This Week In Private Shares Trading

The Facebook auction that took place on Wednesday cleared at a price of $31.25, flat versus last week, and implying a value of $77.2 billion.

Facebook had traded at its high of $31.50 for four straight weeks, beginning on March 9th, before moving down slightly.  The high price of $31.50 implied a value of $77.8 billion.

Figure 1: Facebook Shares Trading at $31.25, Implying a Value of Just over $77 BN

Source: Company data, Wedbush Securities, Inc.


 

THIS WEEK IN FACEBOOK

Facebook Dominates Social Networking Landscape, Surpasses 250mm Mobile Users

Facebook’s dominance of social networking is on full display in the below chart recently released by Pingdom which shows every social network with over 1 MM daily visitors.

 

We expect Facebook’s membership to continue to grow, particularly in the less saturated demographics (55+) and in countries with lower penetration.  But we also believe that there are massive opportunities for other networks that either offer a unique communications platform (e.g. Twitter), or meet vertical needs (e.g. LinkedIn for work, Badoo for dating).

 

Also this week, Facebook had several major mobile announcements.  The announcement that got the most press was the revelation that Facebook had surpassed 250 million mobile users.

 

The second, and more meaningful, was the rollout of a major upgrade to its mobile platform (m.facebook.com).

 

On March 31st, Facebook announced:

 

“Today we’re excited to start rolling out a major upgrade to m.facebook.com that delivers the best possible mobile Web experience no matter what device you’re using. Previously, we solved this problem by building multiple versions of mobile Facebook: m.facebook.com for less feature-rich mobile devices and touch.facebook.com for touch devices.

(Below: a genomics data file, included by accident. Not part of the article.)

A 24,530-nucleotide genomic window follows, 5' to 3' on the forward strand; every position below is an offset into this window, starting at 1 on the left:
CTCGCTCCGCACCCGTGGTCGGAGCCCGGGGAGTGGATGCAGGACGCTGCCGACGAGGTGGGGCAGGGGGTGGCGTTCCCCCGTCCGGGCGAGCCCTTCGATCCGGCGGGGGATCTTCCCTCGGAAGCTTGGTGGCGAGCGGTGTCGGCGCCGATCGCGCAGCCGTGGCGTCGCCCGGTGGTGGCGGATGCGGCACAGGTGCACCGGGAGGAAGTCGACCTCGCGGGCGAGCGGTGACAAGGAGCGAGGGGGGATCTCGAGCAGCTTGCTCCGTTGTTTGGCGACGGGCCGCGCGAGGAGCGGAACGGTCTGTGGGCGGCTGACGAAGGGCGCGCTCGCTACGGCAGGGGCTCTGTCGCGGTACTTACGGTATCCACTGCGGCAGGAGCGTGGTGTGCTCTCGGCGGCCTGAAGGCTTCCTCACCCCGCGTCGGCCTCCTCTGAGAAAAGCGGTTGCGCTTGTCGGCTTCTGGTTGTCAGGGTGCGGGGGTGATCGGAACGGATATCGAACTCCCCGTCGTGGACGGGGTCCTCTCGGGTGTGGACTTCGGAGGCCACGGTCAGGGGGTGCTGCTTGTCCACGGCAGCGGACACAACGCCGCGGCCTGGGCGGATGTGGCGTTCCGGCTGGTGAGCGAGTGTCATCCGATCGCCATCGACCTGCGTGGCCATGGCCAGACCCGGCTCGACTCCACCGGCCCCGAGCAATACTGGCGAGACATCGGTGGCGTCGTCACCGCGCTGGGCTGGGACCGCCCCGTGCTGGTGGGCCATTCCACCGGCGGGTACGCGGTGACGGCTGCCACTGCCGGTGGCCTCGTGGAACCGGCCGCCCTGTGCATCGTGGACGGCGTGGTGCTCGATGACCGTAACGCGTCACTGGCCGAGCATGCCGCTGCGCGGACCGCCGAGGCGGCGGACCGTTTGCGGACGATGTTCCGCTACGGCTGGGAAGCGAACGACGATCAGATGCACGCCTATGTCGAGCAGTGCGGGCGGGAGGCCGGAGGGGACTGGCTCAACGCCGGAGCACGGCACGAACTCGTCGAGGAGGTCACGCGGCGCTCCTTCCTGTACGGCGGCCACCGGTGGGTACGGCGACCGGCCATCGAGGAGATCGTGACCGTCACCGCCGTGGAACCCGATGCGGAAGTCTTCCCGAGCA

There are two major problems with this approach:

  1. 1. We were limited by the lowest common denominator for each site. We couldn’t use JavaScript and had device specific file size limitations on m.facebook.com. Supporting a wide array of touch phones of varying quality on touch.facebook.com limited our ability to use modern CSS and JavaScript APIs.
  2. 2. Every time we launched a new feature, we had to build it multiple times across different code bases: once for facebook.com, then again for m.facebook.com, touch.facebook.com, and in native applications as well. Honestly, we weren’t very good at doing this, so certain features were missing on different devices.

With the new m.facebook.com, users with high-end touch devices will see a rich touch-friendly interface; for users with feature phones, the site will look and work great.”

The bottom line is that the world’s dominant social network has a keen appreciation for the global secular trend to mobile, and is operating its business accordingly.

As a Facebook spokesperson stated: “We think it’s important to provide an excellent mobile Web experience.  Now, whenever we launch new features on the mobile site, they’ll be available on any mobile browser, presented in the best possible experience. We’re excited to roll out the new m.facebook.com site to everyone over the next few weeks.”

Facebook Continues to Build Its Washington Presence

Undoubtedly, one of the major risks to Facebook remains government regulations.  Anytime a company gets as big and powerful as Facebook, the company attracts government scrutiny like moths to a flame.  Facebook clearly recognizes this.  In fact, Facebook’s COO, Sheryl Sandberg, is a former Clinton administration official, and Facebook’s General Counsel (Ted Ullyot) is a former clerk for Supreme Court Justice Antonin Scalia.  So it’s no surprise to see Facebook continuing to take the appropriate measures to make sure that Washington understands and appreciates their perspective, and is best able to place Facebook’s actions in the right context.